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. Last Updated: 07/27/2016

Abbas, Sharon Pledge Middle Eastern Cease-Fire

SHARM EL-SHEIK, Egypt -- Israeli Prime Minister Ariel Sharon and Palestinian leader Mahmoud Abbas declared Tuesday that their people would stop all military and violent attacks against each other, pledging to break a four-year cycle of bloodshed and get peace talks back on track.

Sharon and Abbas met face-to-face at a Middle East summit, smiling broadly as they leaned across a long white table to shake hands.

In one sign the talks went well, Egypt and Jordan announced immediately afterward that they would return their ambassadors to Israel after a four-year absence -- possibly within days.

But the Palestinian militant group Hamas immediately called the deal into question, saying it would not be bound by the cease-fire declarations and was waiting to see what Israel would do next.

Yet the cease-fire deal and the sight of Abbas and Sharon shaking hands were the clearest signs yet of momentum in the peace process after Yasser Arafat's death in November and Abbas' election to succeed him in January.

One Israeli official, Gideon Meir, said "there was a great atmosphere in the talks ... smiles and joking."

An invitation to both sides to meet separately with U.S. President George W. Bush at the White House this spring added another round of momentum on the summit's eve.

"We have agreed on halting all violent actions against Palestinians and Israelis wherever they are," Abbas declared in a statement made after the meetings, as he, Sharon, Egyptian President Hosni Mubarak and Jordan's King Abdullah II sat around a round table.

Sharon made a similar pledge.

"Today, in my meeting with chairman Abbas, we agreed that all Palestinians will stop all acts of violence against all Israelis everywhere, and, at the same time, Israel will cease all its military activity against all Palestinians everywhere," he said.

Abbas said he expected the cease-fire pledges to pave the way for resumption of talks on so-called "final status" issues such as borders, refugees and Jerusalem's status, all within the context of the Middle East "road map" to peace. Sharon said he also expected the deal Tuesday to set the stage for the implementation of the road map.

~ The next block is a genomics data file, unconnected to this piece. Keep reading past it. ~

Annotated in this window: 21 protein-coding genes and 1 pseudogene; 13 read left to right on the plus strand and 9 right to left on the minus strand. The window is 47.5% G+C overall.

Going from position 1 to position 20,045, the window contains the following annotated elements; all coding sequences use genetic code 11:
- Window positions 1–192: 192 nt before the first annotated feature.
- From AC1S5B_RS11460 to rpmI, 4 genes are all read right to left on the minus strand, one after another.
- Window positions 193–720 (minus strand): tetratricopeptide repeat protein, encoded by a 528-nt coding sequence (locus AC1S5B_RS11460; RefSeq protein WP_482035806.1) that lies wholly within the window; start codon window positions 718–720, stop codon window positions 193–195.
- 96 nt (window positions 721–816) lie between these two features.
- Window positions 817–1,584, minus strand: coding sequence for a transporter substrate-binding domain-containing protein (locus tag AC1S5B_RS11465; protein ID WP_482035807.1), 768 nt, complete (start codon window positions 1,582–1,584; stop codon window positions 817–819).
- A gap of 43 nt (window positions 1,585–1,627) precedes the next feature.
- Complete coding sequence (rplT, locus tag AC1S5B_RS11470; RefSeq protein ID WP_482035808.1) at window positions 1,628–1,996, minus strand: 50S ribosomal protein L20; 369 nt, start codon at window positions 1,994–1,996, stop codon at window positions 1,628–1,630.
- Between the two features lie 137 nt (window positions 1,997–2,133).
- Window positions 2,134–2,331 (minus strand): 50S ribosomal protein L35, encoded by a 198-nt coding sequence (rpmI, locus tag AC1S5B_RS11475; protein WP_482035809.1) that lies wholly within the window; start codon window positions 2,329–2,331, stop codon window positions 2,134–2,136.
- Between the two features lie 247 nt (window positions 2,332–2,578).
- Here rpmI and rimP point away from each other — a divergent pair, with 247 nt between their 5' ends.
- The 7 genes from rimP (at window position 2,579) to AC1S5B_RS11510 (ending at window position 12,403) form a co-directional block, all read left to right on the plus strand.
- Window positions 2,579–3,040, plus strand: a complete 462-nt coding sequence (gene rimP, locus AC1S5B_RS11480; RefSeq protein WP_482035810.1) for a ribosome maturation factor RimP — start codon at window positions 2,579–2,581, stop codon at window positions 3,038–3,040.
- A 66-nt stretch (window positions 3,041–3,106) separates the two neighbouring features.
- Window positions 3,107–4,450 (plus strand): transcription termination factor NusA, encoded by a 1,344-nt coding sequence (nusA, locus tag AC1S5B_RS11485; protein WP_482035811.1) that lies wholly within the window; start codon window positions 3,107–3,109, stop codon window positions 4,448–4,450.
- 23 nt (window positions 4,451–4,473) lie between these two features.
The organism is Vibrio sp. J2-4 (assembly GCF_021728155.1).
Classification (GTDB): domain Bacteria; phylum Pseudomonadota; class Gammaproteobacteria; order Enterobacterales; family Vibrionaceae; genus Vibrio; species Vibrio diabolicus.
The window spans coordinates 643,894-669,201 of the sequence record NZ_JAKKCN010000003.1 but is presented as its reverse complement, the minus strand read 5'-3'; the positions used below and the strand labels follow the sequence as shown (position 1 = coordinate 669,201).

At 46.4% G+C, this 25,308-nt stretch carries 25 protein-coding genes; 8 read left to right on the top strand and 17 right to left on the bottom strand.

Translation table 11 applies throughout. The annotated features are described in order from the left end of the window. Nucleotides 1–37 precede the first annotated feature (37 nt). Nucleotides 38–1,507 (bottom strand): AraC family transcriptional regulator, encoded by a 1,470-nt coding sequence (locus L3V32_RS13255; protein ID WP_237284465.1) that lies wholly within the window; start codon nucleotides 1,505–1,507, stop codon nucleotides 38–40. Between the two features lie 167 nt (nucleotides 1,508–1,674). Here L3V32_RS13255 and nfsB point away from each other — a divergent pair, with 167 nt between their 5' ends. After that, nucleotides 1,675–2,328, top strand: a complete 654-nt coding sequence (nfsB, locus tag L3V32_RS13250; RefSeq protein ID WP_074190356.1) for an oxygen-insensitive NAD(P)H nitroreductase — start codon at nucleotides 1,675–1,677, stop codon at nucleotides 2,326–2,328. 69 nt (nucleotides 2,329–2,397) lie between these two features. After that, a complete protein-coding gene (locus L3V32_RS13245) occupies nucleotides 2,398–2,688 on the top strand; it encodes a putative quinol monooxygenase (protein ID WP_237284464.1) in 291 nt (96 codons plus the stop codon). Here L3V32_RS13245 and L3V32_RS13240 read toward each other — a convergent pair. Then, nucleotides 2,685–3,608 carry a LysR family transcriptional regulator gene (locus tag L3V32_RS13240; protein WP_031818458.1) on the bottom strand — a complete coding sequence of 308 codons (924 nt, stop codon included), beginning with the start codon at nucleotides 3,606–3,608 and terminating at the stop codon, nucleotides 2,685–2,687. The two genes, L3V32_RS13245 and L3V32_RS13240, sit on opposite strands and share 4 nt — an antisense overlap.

Sharon also said that Israel would soon release hundreds of Palestinian prisoners, one of the goodwill gestures sought by both sides.

In another, Sharon invited Abbas to visit him at his ranch in southern Israel and Abbas accepted, Meir said. Palestinian Foreign Minister Nabil Shaath said the meeting would take place soon.

Sharon also said he would like the next meeting between the two leaders to be in the West Bank town of Ramallah, said an adviser, Raanan Gissin.

Asked whether Hamas would continue its attacks against Israel after the summit, the group's representative in Lebanon, Osama Hamdan, replied: "Our decision depends on the achievement of a substantial change [in Israel's position] to meet Palestinian demands and conditions."

Abbas has held talks with Hamas and other militant Palestinian groups in an attempt to convince them to agree to a truce with Israel. But Hamdan said that in order for a truce to be successful, Israel must release Palestinian prisoners and make a clear commitment to "halt all kinds of aggression against the Palestinian people."

He contended that those conditions were not met at the summit.

Meanwhile, in Jerusalem, a key parliamentary committee narrowly approved a bill that would allow Sharon to carry out his planned pullout from the Gaza Strip and part of the West Bank in the summer. The vote passed 10-9 on a subject that has split Sharon's party and angered his main constituency: settlers and their supporters.

Abbas said it was time for the Palestinian people to regain their freedom.

"A new opportunity for peace is born today in the city of peace. Let's pledge to protect it," Abbas said, referring to the nickname that Sharm el-Sheik earned through past peace summits.

And Sharon, in what he said was a direct address to the Palestinian people, said: "I assure you that we have a genuine intention to respect your rights to live independently and in dignity. I have already said that Israel has no desire to continue to govern over you and control your fate."

Mubarak, who summoned the two leaders and has been a key mediator, said there also was fresh hope for Syrian-Lebanese peace negotiations, which have been frozen since 2000.

Egyptian Foreign Minister Ahmed Aboul Gheit said Egypt and Jordan would return their ambassadors to Israel after a four-year absence, possibly within days. Egypt and Jordan lowered their diplomatic representation in Israel in late 2000 to protest what they saw as Israel's excessive use of force against Palestinians in the fighting that began in September that year.

Gissin said that as part of Israel's halting of military operations, it would stop its controversial targeted killing operations against wanted Palestinians, as long as the Palestinians kept militants under control.